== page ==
From 1 August 2018, employees covered by a Modern Award will be entitled to 5 days of unpaid leave to deal with family and domestic violence.
An employee covered by a Modern Award is entitled to 5 days unpaid leave to deal with family and domestic violence irrespective of whether they are employed on a full time, part time or casual basis.
The leave is available in full at the start of each 12 month period of the employee’s employment and does not accumulate from year to year.
- the period of leave may be taken in less than a day; or
- the employee may take more than 5 days unpaid leave.
Family and Domestic Violence
Family and domestic violence means “violent, threatening or other abusive behaviour by a family member of an employee that seeks to coerce or control the employee and that causes them harm or to be fearful.”
A family member is:
- a spouse, de facto partner, child, parent, grandparent, grandchild or sibling of the employee; or
- a child, parent, grandparent, grandchild or sibling of a spouse or de facto partner of the employee; or
- a person related to the employee according to Aboriginal or Torres Strait Islander kinship rules.
A reference to a spouse or de facto partner includes a former spouse or de facto partner.
An employee may take unpaid leave to deal with family and domestic violence if the employee:
- is experiencing family and domestic violence; and
- needs to do something to deal with the impact of the family and domestic violence and it is impractical for the employee to do that thing outside their ordinary hours of work.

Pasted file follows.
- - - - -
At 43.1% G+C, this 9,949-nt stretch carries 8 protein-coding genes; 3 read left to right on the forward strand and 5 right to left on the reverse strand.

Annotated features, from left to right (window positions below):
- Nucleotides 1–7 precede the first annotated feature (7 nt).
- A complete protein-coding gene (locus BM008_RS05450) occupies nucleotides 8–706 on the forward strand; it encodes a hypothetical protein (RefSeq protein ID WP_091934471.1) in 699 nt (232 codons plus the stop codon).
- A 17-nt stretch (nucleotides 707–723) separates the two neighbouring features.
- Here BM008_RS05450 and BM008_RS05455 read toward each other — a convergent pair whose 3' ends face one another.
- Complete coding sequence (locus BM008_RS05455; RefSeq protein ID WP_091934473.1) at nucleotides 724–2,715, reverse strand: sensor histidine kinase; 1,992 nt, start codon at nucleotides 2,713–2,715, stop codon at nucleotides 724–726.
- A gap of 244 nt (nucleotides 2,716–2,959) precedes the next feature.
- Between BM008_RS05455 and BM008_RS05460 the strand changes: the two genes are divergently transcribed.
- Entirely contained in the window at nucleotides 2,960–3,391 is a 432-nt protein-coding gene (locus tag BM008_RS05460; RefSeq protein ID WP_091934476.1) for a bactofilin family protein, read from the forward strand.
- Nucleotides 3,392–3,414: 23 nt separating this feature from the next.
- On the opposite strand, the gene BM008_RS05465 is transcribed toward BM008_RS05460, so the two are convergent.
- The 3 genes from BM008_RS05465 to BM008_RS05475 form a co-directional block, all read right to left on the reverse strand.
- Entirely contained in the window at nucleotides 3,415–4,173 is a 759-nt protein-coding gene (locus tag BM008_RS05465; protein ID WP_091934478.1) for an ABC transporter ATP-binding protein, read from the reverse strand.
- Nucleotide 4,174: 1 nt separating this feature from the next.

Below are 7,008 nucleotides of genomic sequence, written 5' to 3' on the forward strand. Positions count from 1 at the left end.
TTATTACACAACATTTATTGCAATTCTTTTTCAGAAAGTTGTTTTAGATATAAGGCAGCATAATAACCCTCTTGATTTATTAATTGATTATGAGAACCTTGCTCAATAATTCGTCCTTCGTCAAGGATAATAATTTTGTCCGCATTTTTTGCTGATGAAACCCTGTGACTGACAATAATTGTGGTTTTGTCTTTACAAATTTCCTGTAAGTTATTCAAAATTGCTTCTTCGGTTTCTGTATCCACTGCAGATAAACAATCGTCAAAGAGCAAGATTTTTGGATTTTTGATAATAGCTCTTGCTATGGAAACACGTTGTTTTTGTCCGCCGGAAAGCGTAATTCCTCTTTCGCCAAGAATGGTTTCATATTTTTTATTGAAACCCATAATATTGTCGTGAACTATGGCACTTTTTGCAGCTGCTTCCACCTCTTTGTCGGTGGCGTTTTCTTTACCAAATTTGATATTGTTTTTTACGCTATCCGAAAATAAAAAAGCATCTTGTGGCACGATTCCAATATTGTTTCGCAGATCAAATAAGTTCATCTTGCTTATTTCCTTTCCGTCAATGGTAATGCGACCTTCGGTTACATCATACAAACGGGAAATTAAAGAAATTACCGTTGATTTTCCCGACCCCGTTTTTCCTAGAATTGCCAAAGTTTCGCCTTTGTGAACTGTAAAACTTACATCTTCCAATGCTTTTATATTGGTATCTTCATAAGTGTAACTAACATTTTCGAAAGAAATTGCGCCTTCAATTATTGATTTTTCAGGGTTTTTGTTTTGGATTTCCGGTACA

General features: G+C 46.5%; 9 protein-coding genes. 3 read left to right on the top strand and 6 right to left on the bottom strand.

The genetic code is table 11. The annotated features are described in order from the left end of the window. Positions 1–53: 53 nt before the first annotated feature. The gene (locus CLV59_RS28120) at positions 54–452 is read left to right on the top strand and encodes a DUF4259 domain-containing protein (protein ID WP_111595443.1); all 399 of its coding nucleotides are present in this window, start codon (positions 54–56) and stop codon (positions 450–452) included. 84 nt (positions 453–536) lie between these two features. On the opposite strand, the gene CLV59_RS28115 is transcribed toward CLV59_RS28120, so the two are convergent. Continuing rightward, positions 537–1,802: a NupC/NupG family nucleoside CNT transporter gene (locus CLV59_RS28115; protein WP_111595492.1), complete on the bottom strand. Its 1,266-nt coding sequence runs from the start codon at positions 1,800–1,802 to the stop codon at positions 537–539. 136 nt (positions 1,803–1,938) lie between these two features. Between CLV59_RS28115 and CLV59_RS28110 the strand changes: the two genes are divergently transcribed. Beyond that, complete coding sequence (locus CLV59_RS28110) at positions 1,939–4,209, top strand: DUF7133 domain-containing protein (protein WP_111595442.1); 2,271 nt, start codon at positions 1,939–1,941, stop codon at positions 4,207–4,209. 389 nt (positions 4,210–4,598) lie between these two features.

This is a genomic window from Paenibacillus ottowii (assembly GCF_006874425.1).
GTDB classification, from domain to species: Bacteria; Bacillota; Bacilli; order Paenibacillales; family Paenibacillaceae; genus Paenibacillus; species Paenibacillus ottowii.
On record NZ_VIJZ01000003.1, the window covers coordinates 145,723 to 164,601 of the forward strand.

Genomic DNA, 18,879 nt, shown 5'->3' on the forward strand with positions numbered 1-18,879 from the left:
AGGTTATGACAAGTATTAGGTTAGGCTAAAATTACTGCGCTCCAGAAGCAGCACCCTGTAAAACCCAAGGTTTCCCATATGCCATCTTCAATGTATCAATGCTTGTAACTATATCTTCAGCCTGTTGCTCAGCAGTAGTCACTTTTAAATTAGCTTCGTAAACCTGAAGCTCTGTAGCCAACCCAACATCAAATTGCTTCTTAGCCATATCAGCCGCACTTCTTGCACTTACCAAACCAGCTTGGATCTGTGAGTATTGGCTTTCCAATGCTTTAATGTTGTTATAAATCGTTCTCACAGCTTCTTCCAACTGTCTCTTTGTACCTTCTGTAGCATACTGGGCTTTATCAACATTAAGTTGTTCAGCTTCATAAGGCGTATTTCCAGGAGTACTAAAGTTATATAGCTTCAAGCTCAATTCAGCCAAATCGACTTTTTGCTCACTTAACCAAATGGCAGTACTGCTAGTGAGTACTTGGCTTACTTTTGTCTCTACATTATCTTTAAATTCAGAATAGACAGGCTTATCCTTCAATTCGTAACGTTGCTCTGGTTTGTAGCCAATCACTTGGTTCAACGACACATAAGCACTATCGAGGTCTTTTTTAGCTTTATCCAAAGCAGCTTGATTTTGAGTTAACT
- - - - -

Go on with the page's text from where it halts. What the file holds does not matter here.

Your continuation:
Reasons for taking leave may include making arrangements for the employee’s safety or the safety of an employee’s family member (including relocation), attending to urgent court hearings or accessing police services.
Continuity of Employment
Any time taken by an employee as unpaid leave to deal with family and domestic violence does not break an employee’s continuity of service with their employer.
However, taking unpaid leave to deal with family and domestic violence does not count towards service.
Notice and Evidence
Notice must be given by an employee to their employer:
- as soon as practicable (which may be a time after the leave has commenced); and
- advising of the period or the expected period of the leave being taken.
If an employee has given notice, an employer may require and the employee must give evidence to their employee which would satisfy a reasonable person that the employee is taking leave to deal with family and domestic violence.
Evidence may include a document issued by the State police service, a court or family violence support service or a statutory declaration issued by the employee.
Family and domestic violence is a serious and sensitive matter.
If any information concerning the employee’s circumstances is mishandled, the employee concerned may be subject to adverse consequences.
On that basis, an employer must take steps to ensure that any information, notice and/or evidence received from an employee is treated confidentially (as far as it is reasonably practicable to do so). Employers should consult with an employee as to how they will deal with the information they have received.
If required by law or to protect the life, health or safety of the employee or another person, an employer may disclose the information, notice and/or evidence given to it by an employee.
Considering the significant impact of this entitlement, it is important for employers to understand their obligations and for employees to understand their rights.
We assist employers and employees with all aspects of employment, including entitlements and the application of Modern Awards.